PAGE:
A glimpse of the personal experiences of individuals during the Holocaust reveals the inner world of the victims.

This lecture focuses on the honest and direct emotions expressed by the victims, testifying to the fact that they maintained their human dignity.

“Last Letters from the Shoah” shows us deep despair alongside expressions of hope. Strange as it may sound, both hope and despair were sources of faith and inner strength, as explained in the article.

The concern of parents for their children is another experience. This concern is a sweeping testimony to the failure of Nazism to dehumanize Jews. This concern was simply human, and no evil force on earth could ever destroy it. Another issue dealt with in the lecture is the problem of faith in G-d. Two possibilities for coming to terms with Providence existed. One – to devote oneself to one’s faith, despite everything. The other – to become a skeptic, turning away from G-d. Both options were a legitimate human response, to be respected under those circumstances.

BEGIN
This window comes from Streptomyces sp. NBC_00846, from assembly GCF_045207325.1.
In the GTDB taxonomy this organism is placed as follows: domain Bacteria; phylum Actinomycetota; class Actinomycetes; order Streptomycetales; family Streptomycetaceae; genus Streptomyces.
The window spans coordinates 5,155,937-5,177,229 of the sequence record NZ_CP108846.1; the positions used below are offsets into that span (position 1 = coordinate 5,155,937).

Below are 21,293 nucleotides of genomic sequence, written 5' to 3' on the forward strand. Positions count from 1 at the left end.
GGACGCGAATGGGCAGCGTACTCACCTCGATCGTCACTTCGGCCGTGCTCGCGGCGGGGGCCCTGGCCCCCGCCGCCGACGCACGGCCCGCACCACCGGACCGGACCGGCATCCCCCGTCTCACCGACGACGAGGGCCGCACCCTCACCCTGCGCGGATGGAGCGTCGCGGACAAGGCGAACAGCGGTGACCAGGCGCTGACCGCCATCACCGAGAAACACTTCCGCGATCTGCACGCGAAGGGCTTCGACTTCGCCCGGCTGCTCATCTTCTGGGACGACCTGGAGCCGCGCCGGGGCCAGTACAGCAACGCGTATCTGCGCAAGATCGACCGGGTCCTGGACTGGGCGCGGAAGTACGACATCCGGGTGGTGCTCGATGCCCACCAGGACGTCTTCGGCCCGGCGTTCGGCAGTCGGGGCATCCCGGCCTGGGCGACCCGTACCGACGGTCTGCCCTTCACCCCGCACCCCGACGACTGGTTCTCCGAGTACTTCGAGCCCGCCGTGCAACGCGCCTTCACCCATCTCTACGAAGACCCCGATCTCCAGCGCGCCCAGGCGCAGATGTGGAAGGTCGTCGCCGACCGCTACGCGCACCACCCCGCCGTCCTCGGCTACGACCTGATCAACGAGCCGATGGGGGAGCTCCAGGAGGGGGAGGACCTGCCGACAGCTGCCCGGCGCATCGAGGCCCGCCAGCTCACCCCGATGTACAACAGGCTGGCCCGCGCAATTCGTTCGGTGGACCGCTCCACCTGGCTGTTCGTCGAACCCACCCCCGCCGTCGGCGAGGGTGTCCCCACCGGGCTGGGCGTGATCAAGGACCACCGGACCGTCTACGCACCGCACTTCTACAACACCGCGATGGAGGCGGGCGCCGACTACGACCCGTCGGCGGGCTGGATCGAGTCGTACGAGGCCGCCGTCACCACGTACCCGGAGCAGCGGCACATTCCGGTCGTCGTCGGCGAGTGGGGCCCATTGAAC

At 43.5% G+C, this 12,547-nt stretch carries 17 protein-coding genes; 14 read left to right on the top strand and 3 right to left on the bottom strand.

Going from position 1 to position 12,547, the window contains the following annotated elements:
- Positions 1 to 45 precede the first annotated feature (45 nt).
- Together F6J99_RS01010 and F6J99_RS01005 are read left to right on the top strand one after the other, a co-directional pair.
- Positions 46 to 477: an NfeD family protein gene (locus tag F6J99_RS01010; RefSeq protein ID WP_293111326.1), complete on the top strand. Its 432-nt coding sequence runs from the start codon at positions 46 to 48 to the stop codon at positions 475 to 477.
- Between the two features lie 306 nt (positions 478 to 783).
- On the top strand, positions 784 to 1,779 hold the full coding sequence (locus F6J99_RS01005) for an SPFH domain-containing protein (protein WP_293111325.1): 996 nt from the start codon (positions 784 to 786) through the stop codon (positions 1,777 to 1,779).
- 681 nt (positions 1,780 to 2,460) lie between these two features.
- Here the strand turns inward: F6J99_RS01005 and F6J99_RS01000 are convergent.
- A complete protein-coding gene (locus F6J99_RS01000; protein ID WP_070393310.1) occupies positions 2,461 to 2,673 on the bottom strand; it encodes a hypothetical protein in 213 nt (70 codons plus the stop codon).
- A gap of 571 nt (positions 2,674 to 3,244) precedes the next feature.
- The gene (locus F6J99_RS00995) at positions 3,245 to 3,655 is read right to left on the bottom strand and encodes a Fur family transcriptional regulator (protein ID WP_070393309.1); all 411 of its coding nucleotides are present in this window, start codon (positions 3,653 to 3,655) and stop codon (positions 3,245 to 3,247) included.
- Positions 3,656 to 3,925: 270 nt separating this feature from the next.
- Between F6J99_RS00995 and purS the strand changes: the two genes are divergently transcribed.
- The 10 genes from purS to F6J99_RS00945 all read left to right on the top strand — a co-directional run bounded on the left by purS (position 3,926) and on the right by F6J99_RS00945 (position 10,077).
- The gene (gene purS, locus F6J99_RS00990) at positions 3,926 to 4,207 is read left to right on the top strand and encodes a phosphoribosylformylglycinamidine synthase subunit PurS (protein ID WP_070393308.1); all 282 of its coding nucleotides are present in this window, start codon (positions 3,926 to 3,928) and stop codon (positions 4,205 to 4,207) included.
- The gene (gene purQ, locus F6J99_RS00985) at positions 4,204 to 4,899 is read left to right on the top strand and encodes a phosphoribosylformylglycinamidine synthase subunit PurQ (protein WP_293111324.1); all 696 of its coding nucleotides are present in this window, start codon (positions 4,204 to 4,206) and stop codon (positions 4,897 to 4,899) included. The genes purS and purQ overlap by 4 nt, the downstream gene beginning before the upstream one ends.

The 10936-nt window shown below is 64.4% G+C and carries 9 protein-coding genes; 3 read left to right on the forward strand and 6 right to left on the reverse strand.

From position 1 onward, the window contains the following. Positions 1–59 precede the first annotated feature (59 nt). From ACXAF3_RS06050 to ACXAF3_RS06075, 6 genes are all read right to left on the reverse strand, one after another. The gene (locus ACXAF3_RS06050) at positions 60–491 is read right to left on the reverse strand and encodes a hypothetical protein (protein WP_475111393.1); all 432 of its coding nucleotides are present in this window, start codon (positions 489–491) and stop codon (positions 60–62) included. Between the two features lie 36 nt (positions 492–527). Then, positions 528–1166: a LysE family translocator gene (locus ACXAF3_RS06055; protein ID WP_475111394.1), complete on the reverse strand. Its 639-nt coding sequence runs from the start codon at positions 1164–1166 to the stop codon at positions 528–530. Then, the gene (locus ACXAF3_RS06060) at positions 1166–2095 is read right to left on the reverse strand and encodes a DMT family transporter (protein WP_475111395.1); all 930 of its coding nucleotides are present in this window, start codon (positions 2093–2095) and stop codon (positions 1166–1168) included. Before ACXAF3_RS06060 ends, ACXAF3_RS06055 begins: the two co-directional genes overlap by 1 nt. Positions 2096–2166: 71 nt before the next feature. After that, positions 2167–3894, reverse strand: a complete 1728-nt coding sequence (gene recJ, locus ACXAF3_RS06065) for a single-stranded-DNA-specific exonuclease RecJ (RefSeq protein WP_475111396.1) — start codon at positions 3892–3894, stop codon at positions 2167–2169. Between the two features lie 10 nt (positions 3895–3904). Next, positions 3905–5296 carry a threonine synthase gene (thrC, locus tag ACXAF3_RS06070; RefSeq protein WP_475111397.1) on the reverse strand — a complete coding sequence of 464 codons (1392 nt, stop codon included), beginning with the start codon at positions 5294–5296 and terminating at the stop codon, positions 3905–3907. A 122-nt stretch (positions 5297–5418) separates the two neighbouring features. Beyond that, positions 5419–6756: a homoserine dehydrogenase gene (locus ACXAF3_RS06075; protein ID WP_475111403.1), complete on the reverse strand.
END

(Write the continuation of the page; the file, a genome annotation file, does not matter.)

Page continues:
All these personal testimonies, all these personal experiences confirm with awe the saying:
“Look, it has happened – we were there – but we don’t understand”.